On December 13 and 14, 2002, the Rheinisch-Westfälische Technische Hochschule Aachen (Aachen University) is launching new intercultural communication seminar workshops open to students of all faculties.
Recognising its position at an important crossroad between the industry and post-secondary education, the RWTH Aachen's new initiative to support its foreign and German students in the development of intercultural communication awareness and skills is to be welcomed as foresightful and realistic. In co-operation with the RWTH Alumni Team and the RWTH's International Office, this initiative will not only provide the industry with more "interculturally literate" graduates with strong technical training, but acknowledges the need for a more application- and practice-oriented approach to teaching intercultural communication competence that should begin in the university. In keeping with its status as one of Europe's leading technical universities, the RWTH should seek to set an example of offering students a balanced foundation of technical and non-technical skills.
The expansion of the global market and rush by industry to internationalise means that multiculturalism is increasingly recognised as more than just the by-product of joint-ventures and partnerships. The fact of the matter is, partnership with one or more countries automatically makes for a multicultural meeting room. How effectively they interact interculturally is a skill that needs to be developed on a foundation of cultural knowledge and sensitivity. Much more than a by-product, a multicultural constellation contains the ingredients for considerable synergistic potential, provided of course it is tapped into timely and skilfully.
The industry is putting out an important call that universities should heed, but also because it is an example that should be learned and prepared against. While an increasing number of internationally-oriented German companies are recognising the indispensability of intercultural communication competence in their technical and administrative staff, they face an uphill battle on several fronts.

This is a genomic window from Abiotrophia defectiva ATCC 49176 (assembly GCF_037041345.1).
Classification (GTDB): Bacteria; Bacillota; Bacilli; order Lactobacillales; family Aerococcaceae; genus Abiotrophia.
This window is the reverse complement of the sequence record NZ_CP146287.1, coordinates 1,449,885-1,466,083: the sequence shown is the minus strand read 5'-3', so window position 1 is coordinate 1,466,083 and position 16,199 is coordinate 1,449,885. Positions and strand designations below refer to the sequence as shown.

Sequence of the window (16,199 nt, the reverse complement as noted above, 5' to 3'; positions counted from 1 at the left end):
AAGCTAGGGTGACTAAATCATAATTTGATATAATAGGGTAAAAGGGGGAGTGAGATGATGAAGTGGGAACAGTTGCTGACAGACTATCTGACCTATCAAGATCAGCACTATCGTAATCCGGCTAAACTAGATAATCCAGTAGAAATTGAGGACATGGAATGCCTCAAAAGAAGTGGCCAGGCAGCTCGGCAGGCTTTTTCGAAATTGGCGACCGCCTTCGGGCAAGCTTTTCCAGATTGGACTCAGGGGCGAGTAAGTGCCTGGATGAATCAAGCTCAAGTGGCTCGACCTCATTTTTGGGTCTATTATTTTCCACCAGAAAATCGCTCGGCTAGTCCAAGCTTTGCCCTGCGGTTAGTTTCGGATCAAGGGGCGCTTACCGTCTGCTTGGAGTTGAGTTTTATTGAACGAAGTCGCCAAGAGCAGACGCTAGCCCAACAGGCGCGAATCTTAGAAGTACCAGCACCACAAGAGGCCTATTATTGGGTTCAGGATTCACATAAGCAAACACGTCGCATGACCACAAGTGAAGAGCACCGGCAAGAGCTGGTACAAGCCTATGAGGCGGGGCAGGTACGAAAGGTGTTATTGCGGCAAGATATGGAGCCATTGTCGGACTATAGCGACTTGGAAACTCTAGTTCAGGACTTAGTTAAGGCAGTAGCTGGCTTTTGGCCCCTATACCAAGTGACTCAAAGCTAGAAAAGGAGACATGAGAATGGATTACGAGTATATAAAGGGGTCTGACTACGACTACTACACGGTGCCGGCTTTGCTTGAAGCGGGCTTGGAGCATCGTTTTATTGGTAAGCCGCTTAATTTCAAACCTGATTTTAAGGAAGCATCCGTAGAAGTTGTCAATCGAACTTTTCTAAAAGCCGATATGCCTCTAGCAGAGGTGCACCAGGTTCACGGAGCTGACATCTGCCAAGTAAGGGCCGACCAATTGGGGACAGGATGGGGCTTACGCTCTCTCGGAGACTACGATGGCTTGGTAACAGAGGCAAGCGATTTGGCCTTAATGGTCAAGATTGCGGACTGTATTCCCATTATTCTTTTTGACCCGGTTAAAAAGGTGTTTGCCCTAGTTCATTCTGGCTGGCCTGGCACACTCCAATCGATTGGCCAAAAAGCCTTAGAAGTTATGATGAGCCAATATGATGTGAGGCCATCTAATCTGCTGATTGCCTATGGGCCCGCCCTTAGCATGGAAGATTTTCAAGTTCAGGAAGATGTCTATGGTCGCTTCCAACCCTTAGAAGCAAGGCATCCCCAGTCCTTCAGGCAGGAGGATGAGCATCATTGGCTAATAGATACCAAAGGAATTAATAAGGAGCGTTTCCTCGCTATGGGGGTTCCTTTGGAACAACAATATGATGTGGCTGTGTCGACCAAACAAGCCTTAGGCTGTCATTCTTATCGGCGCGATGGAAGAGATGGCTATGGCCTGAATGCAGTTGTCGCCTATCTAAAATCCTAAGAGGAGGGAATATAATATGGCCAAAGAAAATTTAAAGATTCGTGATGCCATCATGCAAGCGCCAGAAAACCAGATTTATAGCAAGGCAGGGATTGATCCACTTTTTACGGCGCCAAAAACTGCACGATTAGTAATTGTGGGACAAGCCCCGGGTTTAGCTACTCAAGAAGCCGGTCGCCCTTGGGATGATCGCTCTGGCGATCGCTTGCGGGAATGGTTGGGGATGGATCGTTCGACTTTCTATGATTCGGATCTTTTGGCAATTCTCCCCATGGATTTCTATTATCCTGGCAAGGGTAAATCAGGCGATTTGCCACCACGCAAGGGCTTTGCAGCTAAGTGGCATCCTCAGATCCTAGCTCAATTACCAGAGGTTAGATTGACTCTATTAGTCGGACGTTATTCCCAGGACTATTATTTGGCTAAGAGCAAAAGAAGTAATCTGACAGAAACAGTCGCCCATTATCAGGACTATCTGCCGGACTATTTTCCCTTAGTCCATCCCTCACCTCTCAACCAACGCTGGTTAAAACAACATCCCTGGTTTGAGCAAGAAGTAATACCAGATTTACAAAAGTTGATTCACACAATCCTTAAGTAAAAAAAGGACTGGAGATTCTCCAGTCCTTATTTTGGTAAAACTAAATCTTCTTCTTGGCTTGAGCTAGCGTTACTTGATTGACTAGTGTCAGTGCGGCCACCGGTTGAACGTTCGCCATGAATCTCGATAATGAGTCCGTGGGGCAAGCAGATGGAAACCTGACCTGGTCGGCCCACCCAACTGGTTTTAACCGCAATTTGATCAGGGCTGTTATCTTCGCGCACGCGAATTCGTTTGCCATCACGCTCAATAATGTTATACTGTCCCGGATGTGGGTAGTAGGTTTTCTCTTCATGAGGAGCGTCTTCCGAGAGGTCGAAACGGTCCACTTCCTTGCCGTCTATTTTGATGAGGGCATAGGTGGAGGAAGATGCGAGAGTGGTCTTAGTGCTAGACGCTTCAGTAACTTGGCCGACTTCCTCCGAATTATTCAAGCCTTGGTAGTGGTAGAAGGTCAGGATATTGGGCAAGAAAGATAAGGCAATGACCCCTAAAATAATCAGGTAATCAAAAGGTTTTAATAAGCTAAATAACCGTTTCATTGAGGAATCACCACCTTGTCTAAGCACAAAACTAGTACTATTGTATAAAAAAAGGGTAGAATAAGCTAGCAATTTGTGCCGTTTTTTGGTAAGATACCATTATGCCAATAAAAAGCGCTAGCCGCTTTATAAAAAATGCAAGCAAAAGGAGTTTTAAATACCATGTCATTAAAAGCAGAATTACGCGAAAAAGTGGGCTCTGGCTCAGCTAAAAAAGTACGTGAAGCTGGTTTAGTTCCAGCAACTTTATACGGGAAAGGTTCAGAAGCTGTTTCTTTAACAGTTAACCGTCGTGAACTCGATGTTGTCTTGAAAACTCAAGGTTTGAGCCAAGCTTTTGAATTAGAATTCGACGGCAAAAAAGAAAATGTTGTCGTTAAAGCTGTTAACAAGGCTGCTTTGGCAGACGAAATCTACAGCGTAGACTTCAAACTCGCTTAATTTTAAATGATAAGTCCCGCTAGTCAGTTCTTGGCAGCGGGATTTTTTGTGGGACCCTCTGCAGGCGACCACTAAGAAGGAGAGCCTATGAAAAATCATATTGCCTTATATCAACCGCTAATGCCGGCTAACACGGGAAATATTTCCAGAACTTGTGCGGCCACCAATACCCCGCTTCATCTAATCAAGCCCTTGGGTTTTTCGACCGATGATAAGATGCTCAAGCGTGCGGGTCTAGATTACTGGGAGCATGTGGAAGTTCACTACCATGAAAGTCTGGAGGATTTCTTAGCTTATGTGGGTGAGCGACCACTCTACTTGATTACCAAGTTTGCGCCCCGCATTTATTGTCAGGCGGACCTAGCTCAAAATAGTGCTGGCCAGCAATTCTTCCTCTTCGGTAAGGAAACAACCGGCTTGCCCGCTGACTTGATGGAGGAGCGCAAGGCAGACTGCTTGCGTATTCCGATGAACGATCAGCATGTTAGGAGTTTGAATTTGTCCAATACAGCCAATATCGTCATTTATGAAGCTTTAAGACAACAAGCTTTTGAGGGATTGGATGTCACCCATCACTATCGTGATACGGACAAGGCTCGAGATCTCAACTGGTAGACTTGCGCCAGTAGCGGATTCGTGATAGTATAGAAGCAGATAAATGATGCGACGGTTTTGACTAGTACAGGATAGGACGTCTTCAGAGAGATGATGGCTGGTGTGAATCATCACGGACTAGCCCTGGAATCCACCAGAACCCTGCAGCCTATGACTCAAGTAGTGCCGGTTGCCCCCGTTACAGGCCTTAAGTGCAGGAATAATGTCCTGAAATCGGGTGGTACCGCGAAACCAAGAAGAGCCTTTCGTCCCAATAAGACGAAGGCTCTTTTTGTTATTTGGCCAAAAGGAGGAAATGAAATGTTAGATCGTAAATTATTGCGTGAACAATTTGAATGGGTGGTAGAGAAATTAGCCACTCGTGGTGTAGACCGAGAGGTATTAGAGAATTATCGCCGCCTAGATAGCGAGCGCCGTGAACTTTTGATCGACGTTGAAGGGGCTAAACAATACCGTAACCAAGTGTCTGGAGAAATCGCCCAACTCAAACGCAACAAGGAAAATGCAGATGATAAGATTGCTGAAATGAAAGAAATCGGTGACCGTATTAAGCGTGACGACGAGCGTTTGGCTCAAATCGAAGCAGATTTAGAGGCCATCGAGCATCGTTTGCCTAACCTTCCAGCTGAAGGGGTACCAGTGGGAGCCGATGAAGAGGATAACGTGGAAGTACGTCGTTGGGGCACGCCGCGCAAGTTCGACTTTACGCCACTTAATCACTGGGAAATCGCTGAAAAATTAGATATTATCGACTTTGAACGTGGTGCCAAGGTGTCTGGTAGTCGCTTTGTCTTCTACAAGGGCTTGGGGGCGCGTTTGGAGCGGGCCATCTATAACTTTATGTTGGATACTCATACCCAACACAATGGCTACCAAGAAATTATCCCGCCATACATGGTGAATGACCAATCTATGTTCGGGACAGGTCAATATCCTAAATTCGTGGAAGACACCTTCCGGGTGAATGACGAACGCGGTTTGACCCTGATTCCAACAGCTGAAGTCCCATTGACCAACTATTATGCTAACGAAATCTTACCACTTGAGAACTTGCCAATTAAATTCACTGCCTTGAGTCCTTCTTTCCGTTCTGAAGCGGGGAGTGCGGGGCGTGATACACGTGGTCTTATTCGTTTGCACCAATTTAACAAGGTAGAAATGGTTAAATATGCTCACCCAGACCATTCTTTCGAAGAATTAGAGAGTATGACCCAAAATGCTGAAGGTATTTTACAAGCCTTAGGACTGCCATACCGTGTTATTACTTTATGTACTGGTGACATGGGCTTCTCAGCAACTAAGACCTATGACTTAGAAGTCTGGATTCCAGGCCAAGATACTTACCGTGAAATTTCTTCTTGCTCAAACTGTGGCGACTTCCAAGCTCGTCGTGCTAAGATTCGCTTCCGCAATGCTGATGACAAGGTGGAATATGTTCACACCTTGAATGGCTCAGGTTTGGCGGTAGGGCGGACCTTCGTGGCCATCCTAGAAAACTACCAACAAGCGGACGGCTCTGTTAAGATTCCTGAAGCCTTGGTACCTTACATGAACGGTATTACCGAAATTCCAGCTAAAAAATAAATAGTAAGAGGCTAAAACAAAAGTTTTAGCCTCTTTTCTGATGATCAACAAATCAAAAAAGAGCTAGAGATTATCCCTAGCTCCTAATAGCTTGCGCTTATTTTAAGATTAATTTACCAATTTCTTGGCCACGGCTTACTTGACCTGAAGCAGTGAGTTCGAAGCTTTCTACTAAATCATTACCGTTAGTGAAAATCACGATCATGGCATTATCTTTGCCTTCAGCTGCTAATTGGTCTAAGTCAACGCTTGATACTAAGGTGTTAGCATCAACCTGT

First, breaking down intercultural communication problems in the technology-oriented industry is a little like trying to do repairs on a moving car. The problems are already present, often ossified through long neglect, and have likely manifested secondary sets of weaknesses in the machinery as a whole. There is only so much damage control you can do by repairing isolated holes! To solve the primary problem and break bad habits at this stage, while not impossible, nevertheless requires considerable time and financing, both of which are at a premium.
Second, the trademark of German industry and engineering is rooted in the culture's valuing of and fundamental belief that technical (i.e. fact-oriented) competence will carry the day. The consequence of this cultural orientation means that developing so-called "soft skills" in company staff is often still considered dispensable; in other words, likelier when time and money are available, or if human resource management itself recognises a need. However, the basic stages of establishing initial international contacts, grooming potential in that relationship, exploring unexpected avenues through synergistic exchange of new ideas for old problems, are in fact communicated across cultures in varying styles based on a wide spectrum of different values. Cultivating an interpersonal (i.e. relationship-oriented) comfort zone that shares more than a common technical vocabulary can be in the least effective, and at the most definitive in developing the human connection to its fullest potential.